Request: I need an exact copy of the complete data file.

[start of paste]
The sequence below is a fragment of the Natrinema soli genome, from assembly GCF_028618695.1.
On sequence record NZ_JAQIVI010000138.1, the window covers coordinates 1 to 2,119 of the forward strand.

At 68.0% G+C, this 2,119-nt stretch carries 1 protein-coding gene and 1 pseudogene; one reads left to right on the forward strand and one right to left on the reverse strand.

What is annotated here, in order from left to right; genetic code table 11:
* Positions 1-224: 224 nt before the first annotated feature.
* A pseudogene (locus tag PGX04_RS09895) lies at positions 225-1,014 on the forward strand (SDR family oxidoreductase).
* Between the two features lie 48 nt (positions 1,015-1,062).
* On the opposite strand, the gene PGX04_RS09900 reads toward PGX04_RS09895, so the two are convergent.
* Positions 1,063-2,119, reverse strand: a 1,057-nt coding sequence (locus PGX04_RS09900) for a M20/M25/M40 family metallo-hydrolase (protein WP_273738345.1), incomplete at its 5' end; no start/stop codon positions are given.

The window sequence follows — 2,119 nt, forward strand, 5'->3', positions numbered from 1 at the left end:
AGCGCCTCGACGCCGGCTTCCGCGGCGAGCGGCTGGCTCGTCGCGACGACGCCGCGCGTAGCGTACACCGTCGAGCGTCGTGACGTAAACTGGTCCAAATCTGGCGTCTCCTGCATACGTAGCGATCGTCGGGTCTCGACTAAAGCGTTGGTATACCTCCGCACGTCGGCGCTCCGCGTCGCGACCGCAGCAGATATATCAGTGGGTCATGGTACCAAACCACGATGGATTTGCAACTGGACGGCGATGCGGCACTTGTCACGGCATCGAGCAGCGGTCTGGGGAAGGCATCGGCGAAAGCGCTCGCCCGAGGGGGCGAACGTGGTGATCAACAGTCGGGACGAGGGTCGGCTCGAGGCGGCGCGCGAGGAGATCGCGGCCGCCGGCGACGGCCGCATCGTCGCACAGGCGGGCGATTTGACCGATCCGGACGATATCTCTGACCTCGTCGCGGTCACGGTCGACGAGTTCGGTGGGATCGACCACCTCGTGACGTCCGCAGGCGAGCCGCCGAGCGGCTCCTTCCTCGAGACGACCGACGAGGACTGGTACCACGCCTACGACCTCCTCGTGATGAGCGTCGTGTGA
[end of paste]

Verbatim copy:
The sequence below is a fragment of the Natrinema soli genome, from assembly GCF_028618695.1.
On sequence record NZ_JAQIVI010000138.1, the window covers coordinates 1 to 2,119 of the forward strand.

At 68.0% G+C, this 2,119-nt stretch carries 1 protein-coding gene and 1 pseudogene; one reads left to right on the forward strand and one right to left on the reverse strand.

What is annotated here, in order from left to right; genetic code table 11:
* Positions 1-224: 224 nt before the first annotated feature.
* A pseudogene (locus tag PGX04_RS09895) lies at positions 225-1,014 on the forward strand (SDR family oxidoreductase).
* Between the two features lie 48 nt (positions 1,015-1,062).
* On the opposite strand, the gene PGX04_RS09900 reads toward PGX04_RS09895, so the two are convergent.
* Positions 1,063-2,119, reverse strand: a 1,057-nt coding sequence (locus PGX04_RS09900) for a M20/M25/M40 family metallo-hydrolase (protein WP_273738345.1), incomplete at its 5' end; no start/stop codon positions are given.

The window sequence follows — 2,119 nt, forward strand, 5'->3', positions numbered from 1 at the left end:
AGCGCCTCGACGCCGGCTTCCGCGGCGAGCGGCTGGCTCGTCGCGACGACGCCGCGCGTAGCGTACACCGTCGAGCGTCGTGACGTAAACTGGTCCAAATCTGGCGTCTCCTGCATACGTAGCGATCGTCGGGTCTCGACTAAAGCGTTGGTATACCTCCGCACGTCGGCGCTCCGCGTCGCGACCGCAGCAGATATATCAGTGGGTCATGGTACCAAACCACGATGGATTTGCAACTGGACGGCGATGCGGCACTTGTCACGGCATCGAGCAGCGGTCTGGGGAAGGCATCGGCGAAAGCGCTCGCCCGAGGGGGCGAACGTGGTGATCAACAGTCGGGACGAGGGTCGGCTCGAGGCGGCGCGCGAGGAGATCGCGGCCGCCGGCGACGGCCGCATCGTCGCACAGGCGGGCGATTTGACCGATCCGGACGATATCTCTGACCTCGTCGCGGTCACGGTCGACGAGTTCGGTGGGATCGACCACCTCGTGACGTCCGCAGGCGAGCCGCCGAGCGGCTCCTTCCTCGAGACGACCGACGAGGACTGGTACCACGCCTACGACCTCCTCGTGATGAGCGTCGTGTGA